# Students eager to solve traffic challenge with math

OXFORD >> Three algebra classes had the opportunity to play highway intersection designer/planners on Friday at Penn’s Grove School.

The kids, all of them in seventh and eighth grades, were the hosts to Mark Love, an engineer-turned-teacher from New Hampshire who tours the nation illustrating how much fun math is.

Dividing the classes into small groups of twos, he presented them with a puzzle: Figure out the maximum number of cars that can pass through a four-way intersection by calculating the stoplight times in each direction, and keep the answer safe, accurate and efficient.

With great energy and enthusiasm the students came up with answers that varied from a few hundred to more than 1,500 in 90 seconds. Apparently fueled by the challenge, they kept on seeking better numbers and then followed up by posting their best on the dry erase board in the front of the room.

Among the students pursuing the optimum outcome were Chris Latsch and Dylan Lasensky, who kept on trying to squeeze an even higher number of cars passing the lights through the use of mathematics and changing red light configurations.

“We’re having fun getting the right answer,” Latsch said.

Love, 57, who began his career as a traffic engineer, said his adult professional life has been divided into three parts: Ten years of working solely on traffic; ten years splitting time between teaching and traffic engineering; and the past 10 traveling around presenting math challenge programs.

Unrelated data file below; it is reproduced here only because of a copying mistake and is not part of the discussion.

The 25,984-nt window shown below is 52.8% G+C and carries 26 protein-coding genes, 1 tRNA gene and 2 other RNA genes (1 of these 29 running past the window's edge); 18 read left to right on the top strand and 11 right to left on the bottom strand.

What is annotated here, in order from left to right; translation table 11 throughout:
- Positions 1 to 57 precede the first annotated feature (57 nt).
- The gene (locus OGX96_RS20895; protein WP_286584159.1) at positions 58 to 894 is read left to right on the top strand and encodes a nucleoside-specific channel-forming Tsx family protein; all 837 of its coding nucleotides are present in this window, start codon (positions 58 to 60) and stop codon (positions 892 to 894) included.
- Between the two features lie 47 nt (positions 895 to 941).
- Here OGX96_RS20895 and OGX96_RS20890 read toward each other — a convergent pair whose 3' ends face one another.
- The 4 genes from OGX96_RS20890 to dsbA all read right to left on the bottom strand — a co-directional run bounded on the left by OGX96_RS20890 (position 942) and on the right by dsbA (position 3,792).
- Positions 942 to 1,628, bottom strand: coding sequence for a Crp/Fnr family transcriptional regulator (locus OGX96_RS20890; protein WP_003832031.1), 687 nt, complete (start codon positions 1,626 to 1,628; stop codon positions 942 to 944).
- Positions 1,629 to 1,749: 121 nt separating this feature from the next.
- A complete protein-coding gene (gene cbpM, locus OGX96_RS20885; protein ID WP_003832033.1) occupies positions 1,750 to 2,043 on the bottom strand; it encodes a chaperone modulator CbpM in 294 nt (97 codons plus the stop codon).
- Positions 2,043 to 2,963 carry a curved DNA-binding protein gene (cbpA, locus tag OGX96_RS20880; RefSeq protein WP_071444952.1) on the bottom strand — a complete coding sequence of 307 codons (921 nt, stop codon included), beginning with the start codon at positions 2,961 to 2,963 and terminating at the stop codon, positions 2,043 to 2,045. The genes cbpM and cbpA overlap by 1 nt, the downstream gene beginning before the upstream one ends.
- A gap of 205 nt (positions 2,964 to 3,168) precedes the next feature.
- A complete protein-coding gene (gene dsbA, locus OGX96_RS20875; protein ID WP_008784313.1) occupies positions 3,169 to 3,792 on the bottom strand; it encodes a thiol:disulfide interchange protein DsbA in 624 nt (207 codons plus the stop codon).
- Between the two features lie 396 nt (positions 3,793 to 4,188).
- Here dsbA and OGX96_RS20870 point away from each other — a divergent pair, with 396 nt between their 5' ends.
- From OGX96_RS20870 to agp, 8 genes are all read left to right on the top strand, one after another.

Love’s visit to Oxford’s Penn’s Grove School was funded by a STEM (science, technology, engineering, math) grant. He said the kids in the class were lucky that the school pursued the program because not all schools would be willing or able to make that commitment.

His instructions to the class members first involved presenting the challenge: Get as many cars as possible through the intersection, but don’t ignore safety of the drivers, accuracy of methods and efficiency.

As much an exercise in logic and mathematics, Love told them to jump right in and not be afraid of making mistakes.

“A wrong answer is better than no answer,” he said, adding that their most important tool was an eraser.

Having gone through the process of designing intersections many times, he said professional traffic engineers have computerized the information and designed an algebraic component. These days, they merely feed the data into a computer, he said.

This Penn’s Grove project took place just blocks away from one of the most complex red light intersections in the area: Route 472 and Third Street. As drivers enter the crossing of those two streets in mid-Oxford, they sometimes have to wait frustratingly long times for the green lights to arrive to handle all the options.

Love said when he came to town for the program he entered from Route 472 and was not aware of the situation in the middle of the borough.

He added that he travels all over America to give his programs, but more often than not he’s near the East Coast.

He concluded his program with one important piece of advice for future engineers: “Learn calculus early ...in high school, because you will need it,” he said.